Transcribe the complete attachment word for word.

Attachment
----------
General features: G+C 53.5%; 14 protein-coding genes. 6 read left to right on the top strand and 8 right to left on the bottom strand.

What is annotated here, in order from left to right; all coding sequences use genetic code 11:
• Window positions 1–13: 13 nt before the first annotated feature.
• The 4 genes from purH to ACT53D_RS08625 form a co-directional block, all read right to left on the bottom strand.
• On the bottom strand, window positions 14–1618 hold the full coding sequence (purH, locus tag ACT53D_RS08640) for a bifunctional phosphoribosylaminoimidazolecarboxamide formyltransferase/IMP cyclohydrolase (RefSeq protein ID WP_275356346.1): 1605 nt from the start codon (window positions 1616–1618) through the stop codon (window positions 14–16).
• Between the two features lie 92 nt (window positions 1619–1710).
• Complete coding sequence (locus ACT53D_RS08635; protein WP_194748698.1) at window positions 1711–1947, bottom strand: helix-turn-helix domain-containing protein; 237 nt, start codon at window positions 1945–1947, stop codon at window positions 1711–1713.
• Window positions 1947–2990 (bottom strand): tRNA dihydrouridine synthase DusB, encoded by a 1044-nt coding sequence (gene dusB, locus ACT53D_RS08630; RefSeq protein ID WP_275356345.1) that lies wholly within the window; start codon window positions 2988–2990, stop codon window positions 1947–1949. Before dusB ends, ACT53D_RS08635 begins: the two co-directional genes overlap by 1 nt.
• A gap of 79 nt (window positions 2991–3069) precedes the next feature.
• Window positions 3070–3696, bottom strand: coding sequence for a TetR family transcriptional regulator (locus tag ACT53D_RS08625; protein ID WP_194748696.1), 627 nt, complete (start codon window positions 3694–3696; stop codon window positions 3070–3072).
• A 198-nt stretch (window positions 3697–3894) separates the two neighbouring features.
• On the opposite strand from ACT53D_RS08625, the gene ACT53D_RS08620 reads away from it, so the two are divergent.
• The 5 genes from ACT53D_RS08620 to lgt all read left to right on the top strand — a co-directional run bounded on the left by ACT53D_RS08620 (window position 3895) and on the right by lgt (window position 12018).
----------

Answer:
General features: G+C 53.5%; 14 protein-coding genes. 6 read left to right on the top strand and 8 right to left on the bottom strand.

What is annotated here, in order from left to right; all coding sequences use genetic code 11:
• Window positions 1–13: 13 nt before the first annotated feature.
• The 4 genes from purH to ACT53D_RS08625 form a co-directional block, all read right to left on the bottom strand.
• On the bottom strand, window positions 14–1618 hold the full coding sequence (purH, locus tag ACT53D_RS08640) for a bifunctional phosphoribosylaminoimidazolecarboxamide formyltransferase/IMP cyclohydrolase (RefSeq protein ID WP_275356346.1): 1605 nt from the start codon (window positions 1616–1618) through the stop codon (window positions 14–16).
• Between the two features lie 92 nt (window positions 1619–1710).
• Complete coding sequence (locus ACT53D_RS08635; protein WP_194748698.1) at window positions 1711–1947, bottom strand: helix-turn-helix domain-containing protein; 237 nt, start codon at window positions 1945–1947, stop codon at window positions 1711–1713.
• Window positions 1947–2990 (bottom strand): tRNA dihydrouridine synthase DusB, encoded by a 1044-nt coding sequence (gene dusB, locus ACT53D_RS08630; RefSeq protein ID WP_275356345.1) that lies wholly within the window; start codon window positions 2988–2990, stop codon window positions 1947–1949. Before dusB ends, ACT53D_RS08635 begins: the two co-directional genes overlap by 1 nt.
• A gap of 79 nt (window positions 2991–3069) precedes the next feature.
• Window positions 3070–3696, bottom strand: coding sequence for a TetR family transcriptional regulator (locus tag ACT53D_RS08625; protein ID WP_194748696.1), 627 nt, complete (start codon window positions 3694–3696; stop codon window positions 3070–3072).
• A 198-nt stretch (window positions 3697–3894) separates the two neighbouring features.
• On the opposite strand from ACT53D_RS08625, the gene ACT53D_RS08620 reads away from it, so the two are divergent.
• The 5 genes from ACT53D_RS08620 to lgt all read left to right on the top strand — a co-directional run bounded on the left by ACT53D_RS08620 (window position 3895) and on the right by lgt (window position 12018).